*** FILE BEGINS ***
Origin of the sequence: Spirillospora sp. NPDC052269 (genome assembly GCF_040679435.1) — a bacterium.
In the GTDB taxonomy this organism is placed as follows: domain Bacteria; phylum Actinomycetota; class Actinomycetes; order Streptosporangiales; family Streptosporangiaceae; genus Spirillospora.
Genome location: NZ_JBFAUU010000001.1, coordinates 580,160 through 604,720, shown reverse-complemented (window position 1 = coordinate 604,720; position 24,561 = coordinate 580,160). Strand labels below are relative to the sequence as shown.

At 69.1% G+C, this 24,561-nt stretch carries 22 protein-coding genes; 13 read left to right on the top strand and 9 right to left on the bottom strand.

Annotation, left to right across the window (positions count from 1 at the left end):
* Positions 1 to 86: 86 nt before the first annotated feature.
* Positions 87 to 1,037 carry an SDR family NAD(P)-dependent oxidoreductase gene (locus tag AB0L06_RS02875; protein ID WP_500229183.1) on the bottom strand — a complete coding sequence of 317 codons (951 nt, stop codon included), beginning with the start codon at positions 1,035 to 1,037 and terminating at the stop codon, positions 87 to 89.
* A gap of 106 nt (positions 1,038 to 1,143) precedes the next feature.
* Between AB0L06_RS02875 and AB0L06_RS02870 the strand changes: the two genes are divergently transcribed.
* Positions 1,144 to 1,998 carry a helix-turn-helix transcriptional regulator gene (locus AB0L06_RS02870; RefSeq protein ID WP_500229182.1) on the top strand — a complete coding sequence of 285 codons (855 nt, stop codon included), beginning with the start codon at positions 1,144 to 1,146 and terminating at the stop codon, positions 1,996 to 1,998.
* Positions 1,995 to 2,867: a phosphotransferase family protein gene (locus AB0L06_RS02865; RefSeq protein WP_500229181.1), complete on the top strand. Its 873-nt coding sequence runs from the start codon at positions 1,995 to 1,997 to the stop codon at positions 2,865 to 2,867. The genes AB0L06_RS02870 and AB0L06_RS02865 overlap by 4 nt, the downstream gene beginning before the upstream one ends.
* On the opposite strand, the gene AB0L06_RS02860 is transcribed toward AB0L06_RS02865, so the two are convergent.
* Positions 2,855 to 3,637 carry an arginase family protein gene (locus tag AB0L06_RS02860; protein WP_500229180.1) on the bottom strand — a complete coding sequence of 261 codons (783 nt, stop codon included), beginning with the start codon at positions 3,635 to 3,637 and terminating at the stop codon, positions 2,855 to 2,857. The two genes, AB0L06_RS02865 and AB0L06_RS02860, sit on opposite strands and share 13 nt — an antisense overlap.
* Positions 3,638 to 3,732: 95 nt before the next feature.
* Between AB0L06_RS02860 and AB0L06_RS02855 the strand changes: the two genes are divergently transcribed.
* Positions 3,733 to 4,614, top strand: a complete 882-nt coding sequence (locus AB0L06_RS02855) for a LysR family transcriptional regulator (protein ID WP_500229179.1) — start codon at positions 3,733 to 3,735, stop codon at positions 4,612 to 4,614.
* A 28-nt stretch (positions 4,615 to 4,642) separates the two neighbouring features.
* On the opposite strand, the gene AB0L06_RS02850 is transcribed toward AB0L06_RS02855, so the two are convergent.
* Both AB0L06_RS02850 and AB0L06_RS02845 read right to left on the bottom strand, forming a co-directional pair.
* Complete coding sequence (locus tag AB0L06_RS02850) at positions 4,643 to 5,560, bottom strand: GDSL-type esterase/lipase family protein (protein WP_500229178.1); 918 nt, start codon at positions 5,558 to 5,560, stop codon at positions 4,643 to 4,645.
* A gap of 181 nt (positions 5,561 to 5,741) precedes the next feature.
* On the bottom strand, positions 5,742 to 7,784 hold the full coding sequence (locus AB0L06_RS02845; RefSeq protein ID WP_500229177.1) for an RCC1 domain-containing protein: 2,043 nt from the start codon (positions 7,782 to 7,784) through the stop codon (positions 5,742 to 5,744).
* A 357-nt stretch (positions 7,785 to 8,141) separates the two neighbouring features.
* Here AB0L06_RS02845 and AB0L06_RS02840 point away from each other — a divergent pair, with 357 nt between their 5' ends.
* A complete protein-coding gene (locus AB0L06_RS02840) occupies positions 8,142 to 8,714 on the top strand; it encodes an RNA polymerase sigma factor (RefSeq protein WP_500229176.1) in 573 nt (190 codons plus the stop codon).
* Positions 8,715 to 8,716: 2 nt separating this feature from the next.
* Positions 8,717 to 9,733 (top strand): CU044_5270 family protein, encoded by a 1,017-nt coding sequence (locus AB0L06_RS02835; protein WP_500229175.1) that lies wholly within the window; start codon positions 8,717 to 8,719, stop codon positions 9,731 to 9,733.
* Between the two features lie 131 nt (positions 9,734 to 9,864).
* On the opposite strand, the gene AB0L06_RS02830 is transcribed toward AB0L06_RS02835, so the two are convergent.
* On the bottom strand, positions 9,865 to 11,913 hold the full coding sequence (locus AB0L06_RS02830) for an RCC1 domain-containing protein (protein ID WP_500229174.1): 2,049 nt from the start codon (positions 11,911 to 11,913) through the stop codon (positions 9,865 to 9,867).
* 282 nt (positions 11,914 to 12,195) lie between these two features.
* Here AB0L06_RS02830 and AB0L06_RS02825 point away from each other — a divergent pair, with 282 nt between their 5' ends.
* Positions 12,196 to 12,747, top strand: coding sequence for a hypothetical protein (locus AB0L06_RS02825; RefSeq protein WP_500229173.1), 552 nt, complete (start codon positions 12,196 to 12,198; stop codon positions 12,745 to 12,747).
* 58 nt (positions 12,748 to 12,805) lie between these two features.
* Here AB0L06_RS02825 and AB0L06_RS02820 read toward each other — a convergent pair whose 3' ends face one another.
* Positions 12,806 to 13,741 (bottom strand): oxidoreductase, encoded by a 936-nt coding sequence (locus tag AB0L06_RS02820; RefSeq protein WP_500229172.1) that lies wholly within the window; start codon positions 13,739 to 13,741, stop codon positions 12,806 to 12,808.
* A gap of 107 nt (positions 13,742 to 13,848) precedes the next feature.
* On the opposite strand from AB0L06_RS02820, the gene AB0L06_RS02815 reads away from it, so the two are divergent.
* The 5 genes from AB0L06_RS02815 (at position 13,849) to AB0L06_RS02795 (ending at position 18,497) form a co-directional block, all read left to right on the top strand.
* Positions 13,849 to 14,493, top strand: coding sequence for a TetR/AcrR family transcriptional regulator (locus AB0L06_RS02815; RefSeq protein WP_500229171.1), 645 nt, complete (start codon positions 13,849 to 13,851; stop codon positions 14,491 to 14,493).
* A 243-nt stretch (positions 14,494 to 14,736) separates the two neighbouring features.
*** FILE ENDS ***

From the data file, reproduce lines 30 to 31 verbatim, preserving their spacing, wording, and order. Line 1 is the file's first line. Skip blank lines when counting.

* On the bottom strand, positions 9,865 to 11,913 hold the full coding sequence (locus AB0L06_RS02830) for an RCC1 domain-containing protein (protein ID WP_500229174.1): 2,049 nt from the start codon (positions 11,911 to 11,913) through the stop codon (positions 9,865 to 9,867).
* 282 nt (positions 11,914 to 12,195) lie between these two features.